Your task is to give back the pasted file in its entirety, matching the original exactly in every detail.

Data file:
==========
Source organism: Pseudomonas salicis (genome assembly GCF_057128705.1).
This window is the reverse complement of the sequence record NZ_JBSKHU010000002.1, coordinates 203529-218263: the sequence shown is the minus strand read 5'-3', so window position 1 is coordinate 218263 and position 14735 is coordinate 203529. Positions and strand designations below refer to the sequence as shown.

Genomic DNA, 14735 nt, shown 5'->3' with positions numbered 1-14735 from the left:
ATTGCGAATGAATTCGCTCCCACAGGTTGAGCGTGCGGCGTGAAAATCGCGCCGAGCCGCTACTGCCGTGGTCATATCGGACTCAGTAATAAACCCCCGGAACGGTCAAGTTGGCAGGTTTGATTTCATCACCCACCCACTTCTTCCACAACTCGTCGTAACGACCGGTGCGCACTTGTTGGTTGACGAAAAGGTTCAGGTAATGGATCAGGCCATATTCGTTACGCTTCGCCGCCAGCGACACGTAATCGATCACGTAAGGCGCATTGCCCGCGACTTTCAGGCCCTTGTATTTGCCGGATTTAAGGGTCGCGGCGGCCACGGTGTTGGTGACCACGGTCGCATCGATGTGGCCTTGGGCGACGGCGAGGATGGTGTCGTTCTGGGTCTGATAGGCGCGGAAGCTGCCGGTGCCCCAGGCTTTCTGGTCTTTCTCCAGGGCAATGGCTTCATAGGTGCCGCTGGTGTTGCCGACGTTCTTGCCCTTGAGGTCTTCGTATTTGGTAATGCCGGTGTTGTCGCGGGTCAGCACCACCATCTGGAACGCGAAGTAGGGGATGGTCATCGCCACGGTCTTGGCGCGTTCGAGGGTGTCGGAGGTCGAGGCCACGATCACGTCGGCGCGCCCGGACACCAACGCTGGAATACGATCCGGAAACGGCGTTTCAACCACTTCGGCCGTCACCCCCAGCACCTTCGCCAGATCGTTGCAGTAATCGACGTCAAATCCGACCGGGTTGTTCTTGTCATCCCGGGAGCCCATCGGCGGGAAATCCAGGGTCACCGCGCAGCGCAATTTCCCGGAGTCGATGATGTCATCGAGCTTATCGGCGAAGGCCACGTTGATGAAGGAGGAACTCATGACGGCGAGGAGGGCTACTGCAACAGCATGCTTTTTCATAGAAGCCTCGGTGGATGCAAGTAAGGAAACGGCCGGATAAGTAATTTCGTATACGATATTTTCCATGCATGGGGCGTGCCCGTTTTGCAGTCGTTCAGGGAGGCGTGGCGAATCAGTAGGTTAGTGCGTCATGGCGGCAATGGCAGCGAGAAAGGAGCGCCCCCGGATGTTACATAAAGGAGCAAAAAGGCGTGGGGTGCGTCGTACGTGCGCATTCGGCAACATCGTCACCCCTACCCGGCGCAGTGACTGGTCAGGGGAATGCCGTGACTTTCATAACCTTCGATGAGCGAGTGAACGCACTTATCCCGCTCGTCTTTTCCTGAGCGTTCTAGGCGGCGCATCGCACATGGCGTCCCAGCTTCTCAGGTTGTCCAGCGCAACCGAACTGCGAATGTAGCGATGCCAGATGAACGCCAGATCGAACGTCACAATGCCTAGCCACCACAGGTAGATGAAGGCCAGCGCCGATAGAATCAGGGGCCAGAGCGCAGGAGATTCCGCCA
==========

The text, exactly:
Source organism: Pseudomonas salicis (genome assembly GCF_057128705.1).
This window is the reverse complement of the sequence record NZ_JBSKHU010000002.1, coordinates 203529-218263: the sequence shown is the minus strand read 5'-3', so window position 1 is coordinate 218263 and position 14735 is coordinate 203529. Positions and strand designations below refer to the sequence as shown.

Genomic DNA, 14735 nt, shown 5'->3' with positions numbered 1-14735 from the left:
ATTGCGAATGAATTCGCTCCCACAGGTTGAGCGTGCGGCGTGAAAATCGCGCCGAGCCGCTACTGCCGTGGTCATATCGGACTCAGTAATAAACCCCCGGAACGGTCAAGTTGGCAGGTTTGATTTCATCACCCACCCACTTCTTCCACAACTCGTCGTAACGACCGGTGCGCACTTGTTGGTTGACGAAAAGGTTCAGGTAATGGATCAGGCCATATTCGTTACGCTTCGCCGCCAGCGACACGTAATCGATCACGTAAGGCGCATTGCCCGCGACTTTCAGGCCCTTGTATTTGCCGGATTTAAGGGTCGCGGCGGCCACGGTGTTGGTGACCACGGTCGCATCGATGTGGCCTTGGGCGACGGCGAGGATGGTGTCGTTCTGGGTCTGATAGGCGCGGAAGCTGCCGGTGCCCCAGGCTTTCTGGTCTTTCTCCAGGGCAATGGCTTCATAGGTGCCGCTGGTGTTGCCGACGTTCTTGCCCTTGAGGTCTTCGTATTTGGTAATGCCGGTGTTGTCGCGGGTCAGCACCACCATCTGGAACGCGAAGTAGGGGATGGTCATCGCCACGGTCTTGGCGCGTTCGAGGGTGTCGGAGGTCGAGGCCACGATCACGTCGGCGCGCCCGGACACCAACGCTGGAATACGATCCGGAAACGGCGTTTCAACCACTTCGGCCGTCACCCCCAGCACCTTCGCCAGATCGTTGCAGTAATCGACGTCAAATCCGACCGGGTTGTTCTTGTCATCCCGGGAGCCCATCGGCGGGAAATCCAGGGTCACCGCGCAGCGCAATTTCCCGGAGTCGATGATGTCATCGAGCTTATCGGCGAAGGCCACGTTGATGAAGGAGGAACTCATGACGGCGAGGAGGGCTACTGCAACAGCATGCTTTTTCATAGAAGCCTCGGTGGATGCAAGTAAGGAAACGGCCGGATAAGTAATTTCGTATACGATATTTTCCATGCATGGGGCGTGCCCGTTTTGCAGTCGTTCAGGGAGGCGTGGCGAATCAGTAGGTTAGTGCGTCATGGCGGCAATGGCAGCGAGAAAGGAGCGCCCCCGGATGTTACATAAAGGAGCAAAAAGGCGTGGGGTGCGTCGTACGTGCGCATTCGGCAACATCGTCACCCCTACCCGGCGCAGTGACTGGTCAGGGGAATGCCGTGACTTTCATAACCTTCGATGAGCGAGTGAACGCACTTATCCCGCTCGTCTTTTCCTGAGCGTTCTAGGCGGCGCATCGCACATGGCGTCCCAGCTTCTCAGGTTGTCCAGCGCAACCGAACTGCGAATGTAGCGATGCCAGATGAACGCCAGATCGAACGTCACAATGCCTAGCCACCACAGGTAGATGAAGGCCAGCGCCGATAGAATCAGGGGCCAGAGCGCAGGAGATTCCGCCA